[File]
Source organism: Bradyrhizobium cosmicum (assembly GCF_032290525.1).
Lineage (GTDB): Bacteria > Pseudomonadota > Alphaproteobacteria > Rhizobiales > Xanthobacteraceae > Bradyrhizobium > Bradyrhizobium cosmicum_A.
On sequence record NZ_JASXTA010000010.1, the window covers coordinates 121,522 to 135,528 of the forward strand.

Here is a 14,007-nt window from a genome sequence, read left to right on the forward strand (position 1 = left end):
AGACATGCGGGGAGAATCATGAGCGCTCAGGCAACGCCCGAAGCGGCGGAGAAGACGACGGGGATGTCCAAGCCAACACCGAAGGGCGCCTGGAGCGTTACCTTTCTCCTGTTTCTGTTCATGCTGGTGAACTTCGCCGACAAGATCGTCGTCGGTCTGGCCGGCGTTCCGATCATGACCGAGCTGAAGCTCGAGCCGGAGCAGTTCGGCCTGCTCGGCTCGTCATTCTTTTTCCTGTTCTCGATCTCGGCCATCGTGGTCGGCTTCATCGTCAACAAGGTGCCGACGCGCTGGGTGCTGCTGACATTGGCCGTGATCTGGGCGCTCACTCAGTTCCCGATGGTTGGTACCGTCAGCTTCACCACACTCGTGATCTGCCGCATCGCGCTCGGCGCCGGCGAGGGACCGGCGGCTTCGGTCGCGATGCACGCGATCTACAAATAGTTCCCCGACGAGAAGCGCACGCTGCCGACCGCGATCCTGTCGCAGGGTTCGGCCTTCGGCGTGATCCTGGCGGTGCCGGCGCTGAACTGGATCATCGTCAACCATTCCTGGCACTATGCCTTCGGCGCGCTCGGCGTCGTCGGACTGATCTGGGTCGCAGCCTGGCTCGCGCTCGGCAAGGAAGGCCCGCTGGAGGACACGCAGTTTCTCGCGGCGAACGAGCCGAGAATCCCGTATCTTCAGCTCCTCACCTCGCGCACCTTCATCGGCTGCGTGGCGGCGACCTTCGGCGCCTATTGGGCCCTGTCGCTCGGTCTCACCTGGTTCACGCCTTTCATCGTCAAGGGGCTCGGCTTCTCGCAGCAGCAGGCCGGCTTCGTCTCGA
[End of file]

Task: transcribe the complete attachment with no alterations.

Source organism: Bradyrhizobium cosmicum (assembly GCF_032290525.1).
Lineage (GTDB): Bacteria > Pseudomonadota > Alphaproteobacteria > Rhizobiales > Xanthobacteraceae > Bradyrhizobium > Bradyrhizobium cosmicum_A.
On sequence record NZ_JASXTA010000010.1, the window covers coordinates 121,522 to 135,528 of the forward strand.

Here is a 14,007-nt window from a genome sequence, read left to right on the forward strand (position 1 = left end):
AGACATGCGGGGAGAATCATGAGCGCTCAGGCAACGCCCGAAGCGGCGGAGAAGACGACGGGGATGTCCAAGCCAACACCGAAGGGCGCCTGGAGCGTTACCTTTCTCCTGTTTCTGTTCATGCTGGTGAACTTCGCCGACAAGATCGTCGTCGGTCTGGCCGGCGTTCCGATCATGACCGAGCTGAAGCTCGAGCCGGAGCAGTTCGGCCTGCTCGGCTCGTCATTCTTTTTCCTGTTCTCGATCTCGGCCATCGTGGTCGGCTTCATCGTCAACAAGGTGCCGACGCGCTGGGTGCTGCTGACATTGGCCGTGATCTGGGCGCTCACTCAGTTCCCGATGGTTGGTACCGTCAGCTTCACCACACTCGTGATCTGCCGCATCGCGCTCGGCGCCGGCGAGGGACCGGCGGCTTCGGTCGCGATGCACGCGATCTACAAATAGTTCCCCGACGAGAAGCGCACGCTGCCGACCGCGATCCTGTCGCAGGGTTCGGCCTTCGGCGTGATCCTGGCGGTGCCGGCGCTGAACTGGATCATCGTCAACCATTCCTGGCACTATGCCTTCGGCGCGCTCGGCGTCGTCGGACTGATCTGGGTCGCAGCCTGGCTCGCGCTCGGCAAGGAAGGCCCGCTGGAGGACACGCAGTTTCTCGCGGCGAACGAGCCGAGAATCCCGTATCTTCAGCTCCTCACCTCGCGCACCTTCATCGGCTGCGTGGCGGCGACCTTCGGCGCCTATTGGGCCCTGTCGCTCGGTCTCACCTGGTTCACGCCTTTCATCGTCAAGGGGCTCGGCTTCTCGCAGCAGCAGGCCGGCTTCGTCTCGA